FIRST AIRED: May 13, 2016

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Transcript

00:00:00
>> As Cannes makes final preparations for its 69th International Film Festival, the town is feeling more nervous than glamorous. Reuter's reporter Julien Pretot is in town covering the festival.>> When the French Interior Minister, Bernard Cazeneuve, made a day trip yesterday to Cannes to check the security protocol in and around the festival, he held a joint news conference with the Cannes Mayor David Lisnard.
00:00:29
And both insisted that the festival would be safe for everyone, the festival goers, the press, the actors, the directors as they look to make the festival a safe place for everyone. And hundreds of policemen will also be deployed, as well as special forces units ready to intervene in the case of an attack.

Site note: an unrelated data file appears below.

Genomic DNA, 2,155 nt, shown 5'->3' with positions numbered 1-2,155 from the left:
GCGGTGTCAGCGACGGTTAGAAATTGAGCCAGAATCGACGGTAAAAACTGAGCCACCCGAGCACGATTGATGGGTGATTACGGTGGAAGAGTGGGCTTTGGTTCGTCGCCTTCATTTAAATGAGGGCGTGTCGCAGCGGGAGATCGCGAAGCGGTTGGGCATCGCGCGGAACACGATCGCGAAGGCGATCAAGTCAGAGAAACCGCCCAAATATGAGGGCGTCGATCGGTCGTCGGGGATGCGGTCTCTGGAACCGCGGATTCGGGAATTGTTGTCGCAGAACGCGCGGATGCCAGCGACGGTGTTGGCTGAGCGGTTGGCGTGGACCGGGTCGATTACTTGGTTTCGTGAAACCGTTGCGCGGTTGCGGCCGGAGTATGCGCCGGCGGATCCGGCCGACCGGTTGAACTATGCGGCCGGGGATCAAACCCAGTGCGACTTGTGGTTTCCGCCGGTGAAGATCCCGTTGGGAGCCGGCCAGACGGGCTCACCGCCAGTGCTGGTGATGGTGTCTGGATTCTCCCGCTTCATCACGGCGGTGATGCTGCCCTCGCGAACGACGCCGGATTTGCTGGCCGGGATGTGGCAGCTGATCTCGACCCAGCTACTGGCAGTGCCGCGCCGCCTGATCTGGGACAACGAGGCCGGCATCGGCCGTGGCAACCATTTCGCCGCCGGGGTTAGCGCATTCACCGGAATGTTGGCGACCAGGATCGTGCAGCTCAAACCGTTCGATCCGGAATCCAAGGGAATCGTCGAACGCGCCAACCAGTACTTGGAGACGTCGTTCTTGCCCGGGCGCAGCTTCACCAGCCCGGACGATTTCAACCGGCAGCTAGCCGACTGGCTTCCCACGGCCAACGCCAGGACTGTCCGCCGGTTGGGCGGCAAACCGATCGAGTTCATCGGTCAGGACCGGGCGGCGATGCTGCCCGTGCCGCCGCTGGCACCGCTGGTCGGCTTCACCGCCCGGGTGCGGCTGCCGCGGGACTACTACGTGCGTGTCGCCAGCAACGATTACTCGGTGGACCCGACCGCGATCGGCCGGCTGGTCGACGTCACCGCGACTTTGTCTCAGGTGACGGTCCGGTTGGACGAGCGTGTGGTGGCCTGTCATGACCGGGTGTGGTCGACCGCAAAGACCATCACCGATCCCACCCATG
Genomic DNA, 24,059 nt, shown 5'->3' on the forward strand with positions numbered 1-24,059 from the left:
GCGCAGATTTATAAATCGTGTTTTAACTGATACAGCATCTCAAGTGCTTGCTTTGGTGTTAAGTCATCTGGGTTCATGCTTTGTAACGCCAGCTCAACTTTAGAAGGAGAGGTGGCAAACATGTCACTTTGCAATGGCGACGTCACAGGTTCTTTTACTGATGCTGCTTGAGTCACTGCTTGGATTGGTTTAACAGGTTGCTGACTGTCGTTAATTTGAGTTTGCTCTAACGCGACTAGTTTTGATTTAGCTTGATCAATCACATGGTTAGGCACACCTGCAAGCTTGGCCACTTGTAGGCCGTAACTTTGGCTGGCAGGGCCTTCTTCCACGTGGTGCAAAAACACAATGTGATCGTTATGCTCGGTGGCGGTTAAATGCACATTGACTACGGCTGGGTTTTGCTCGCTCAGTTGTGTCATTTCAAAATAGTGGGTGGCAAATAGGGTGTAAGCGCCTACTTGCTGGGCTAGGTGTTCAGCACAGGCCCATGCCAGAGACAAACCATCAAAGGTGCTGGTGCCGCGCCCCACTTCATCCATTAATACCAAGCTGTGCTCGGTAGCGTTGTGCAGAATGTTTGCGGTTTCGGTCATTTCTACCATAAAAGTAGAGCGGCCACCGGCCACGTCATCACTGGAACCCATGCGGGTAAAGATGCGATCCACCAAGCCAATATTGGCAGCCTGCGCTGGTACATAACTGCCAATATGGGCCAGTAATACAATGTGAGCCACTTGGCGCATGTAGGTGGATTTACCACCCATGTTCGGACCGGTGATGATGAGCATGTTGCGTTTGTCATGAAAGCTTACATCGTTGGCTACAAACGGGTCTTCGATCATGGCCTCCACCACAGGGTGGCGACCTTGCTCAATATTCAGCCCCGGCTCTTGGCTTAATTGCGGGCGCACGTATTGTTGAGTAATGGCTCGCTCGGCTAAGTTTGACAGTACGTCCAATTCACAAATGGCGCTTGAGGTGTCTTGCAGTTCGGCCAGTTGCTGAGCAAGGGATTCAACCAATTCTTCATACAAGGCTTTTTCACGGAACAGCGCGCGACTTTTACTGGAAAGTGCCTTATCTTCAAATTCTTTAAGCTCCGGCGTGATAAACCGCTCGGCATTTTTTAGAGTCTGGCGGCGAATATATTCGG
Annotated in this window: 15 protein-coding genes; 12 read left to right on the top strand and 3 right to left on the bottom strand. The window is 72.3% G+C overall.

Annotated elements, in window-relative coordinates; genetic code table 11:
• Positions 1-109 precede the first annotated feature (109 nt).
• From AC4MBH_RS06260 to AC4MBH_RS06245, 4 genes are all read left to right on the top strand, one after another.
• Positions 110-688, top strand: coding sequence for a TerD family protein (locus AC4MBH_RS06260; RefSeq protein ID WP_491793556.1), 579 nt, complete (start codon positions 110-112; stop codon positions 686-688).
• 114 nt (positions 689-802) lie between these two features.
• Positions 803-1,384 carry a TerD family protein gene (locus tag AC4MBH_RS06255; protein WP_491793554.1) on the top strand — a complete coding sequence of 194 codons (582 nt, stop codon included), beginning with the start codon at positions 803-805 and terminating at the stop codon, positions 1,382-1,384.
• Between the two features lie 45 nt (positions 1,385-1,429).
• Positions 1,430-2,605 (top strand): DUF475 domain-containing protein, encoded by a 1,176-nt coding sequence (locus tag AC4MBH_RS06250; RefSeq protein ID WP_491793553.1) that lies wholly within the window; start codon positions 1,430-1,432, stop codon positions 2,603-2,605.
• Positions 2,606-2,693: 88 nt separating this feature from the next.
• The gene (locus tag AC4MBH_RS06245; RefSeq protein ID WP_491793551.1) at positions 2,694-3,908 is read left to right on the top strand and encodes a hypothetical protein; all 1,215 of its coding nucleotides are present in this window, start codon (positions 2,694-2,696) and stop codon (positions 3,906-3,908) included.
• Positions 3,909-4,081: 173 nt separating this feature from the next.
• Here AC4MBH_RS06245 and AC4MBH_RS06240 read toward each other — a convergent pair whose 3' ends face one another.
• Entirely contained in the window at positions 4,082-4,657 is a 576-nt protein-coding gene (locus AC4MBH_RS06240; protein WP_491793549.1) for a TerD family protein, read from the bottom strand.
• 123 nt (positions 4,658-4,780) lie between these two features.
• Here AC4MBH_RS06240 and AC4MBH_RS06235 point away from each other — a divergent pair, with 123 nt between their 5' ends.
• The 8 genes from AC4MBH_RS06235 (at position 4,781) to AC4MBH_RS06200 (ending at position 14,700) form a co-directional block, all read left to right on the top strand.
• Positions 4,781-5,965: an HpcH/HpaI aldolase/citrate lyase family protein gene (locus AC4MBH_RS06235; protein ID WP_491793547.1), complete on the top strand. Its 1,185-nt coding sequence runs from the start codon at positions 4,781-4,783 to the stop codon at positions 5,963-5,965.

00:00:51
He wouldn't give more details, but that's a massive security protocol for such an event.>> Cannes has seen a number of security breaches in the past. In 2014, two men were seized by security staff after invading the red carpet. In 1975, a bomb exploded at the artists' entrance to the Palais des Festival just hours before the opening.
00:01:18
But in an interview with Reuters, festival director Thierry Fremaux moved the spotlight off the festival and onto the broader picture.>> It's not really something I like to talk about, because it creates some anxiety, some fear. For sure that, not only in France, but everywhere now, we are living in a world which could be dangerous.
00:01:47
>> The festival opens Wednesday on a lighter note, with Woody Allen's film, Cafe Society. And will run until May 22nd when the winners of Palme d'Or will be revealed.>> I'm kind of half bored, half fascinated.